Extensive flooding remained in some parts of New Jersey on Tuesday in the aftermath of Hurricane Irene. Passaic County in the northern part of the state and Mercer and Middlesex Counties in the central part were particularly hard-hit, with some streets under several feet of water.
Little Falls, Pompton Lakes and Wayne, all in Passaic County, are susceptible to flooding even in relatively minor storms because of their locations along four major rivers: the Passaic, the Pequannock, the Pompton and the Ramapo. As such, the local governments are well practiced in responding to floods, but the effects of Hurricane Irene were unusually severe, with record crests in some places. The Passaic River peaked at 14 feet, twice the height needed for a flood, according to The Record.
Cars were completely submerged and some houses flooded up to their roofs. Parts of Willowbrook Mall in Wayne were underwater, and the mall remained closed on Tuesday -- not that anyone could have gotten there through the flooded streets even if it had been open. Property damage, both to homes and to the furniture and valuables inside them, was catastrophic. Dave Anders, a longtime resident of Pompton Lakes, told CBS News that the flooding was the worst he had seen in 50 years.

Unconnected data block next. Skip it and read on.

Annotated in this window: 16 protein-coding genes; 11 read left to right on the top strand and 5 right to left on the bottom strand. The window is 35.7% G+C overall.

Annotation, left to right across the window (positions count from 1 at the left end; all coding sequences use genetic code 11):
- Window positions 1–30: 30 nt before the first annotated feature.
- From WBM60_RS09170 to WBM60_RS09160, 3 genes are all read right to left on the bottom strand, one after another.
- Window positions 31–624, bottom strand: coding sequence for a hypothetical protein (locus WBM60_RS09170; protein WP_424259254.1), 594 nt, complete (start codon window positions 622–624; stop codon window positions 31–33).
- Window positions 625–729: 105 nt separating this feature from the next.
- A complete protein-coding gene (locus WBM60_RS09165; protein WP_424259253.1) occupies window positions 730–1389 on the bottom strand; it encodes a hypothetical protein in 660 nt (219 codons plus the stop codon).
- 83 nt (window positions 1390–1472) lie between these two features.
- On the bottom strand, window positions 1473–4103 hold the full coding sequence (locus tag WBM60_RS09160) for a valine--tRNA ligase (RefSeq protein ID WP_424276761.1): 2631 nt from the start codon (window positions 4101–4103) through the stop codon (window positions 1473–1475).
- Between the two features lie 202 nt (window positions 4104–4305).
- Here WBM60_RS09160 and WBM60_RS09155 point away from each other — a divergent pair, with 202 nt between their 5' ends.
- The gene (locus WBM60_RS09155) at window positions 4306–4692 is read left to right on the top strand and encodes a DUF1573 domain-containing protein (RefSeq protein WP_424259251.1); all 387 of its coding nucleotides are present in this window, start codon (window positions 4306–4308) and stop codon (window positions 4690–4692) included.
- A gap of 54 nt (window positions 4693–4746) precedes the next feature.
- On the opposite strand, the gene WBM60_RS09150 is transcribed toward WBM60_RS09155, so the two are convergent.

Paterson, the third largest city in New Jersey, was also seriously affected, and parts of Bergen County saw flooding as well. Statewide, at least six people died as a result of the storm, and more than 250,000 homes and businesses remained without power on Tuesday.
Central New Jersey suffered major flooding from the Raritan River. New Jersey Transit restored service on most train lines on Tuesday, but the Northeast Corridor Line between New Brunswick and Trenton and the Amtrak line to Philadelphia remained suspended because of flooding in the Trenton station. Part of the Princeton Junction station was also underwater.
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In addition to inundating homes and making streets impassable, the flooding created serious electrical hazards from downed and wet power lines. One house in Pompton Lakes exploded on Monday, possibly because of natural gas, but fortunately no one was inside at the time, CBS News reported.
The flooding was compounded because New Jersey has seen a lot of rain in August, and the ground was saturated in many places even before the hurricane hit. Rainfall from Irene was between 5 and 10 inches throughout the state.
David Robinson, the state climatologist, told Bloomberg Businessweek that Irene was on par with Hurricane Floyd in 1999, the Ash Wednesday Nor'easter of 1962 and the Great Atlantic Hurricane of 1944 in terms of the damage done in New Jersey. He said the flooding was as bad as that from Tropical Storm Doria in August 1971, and second only to the Great Flood of October 1903.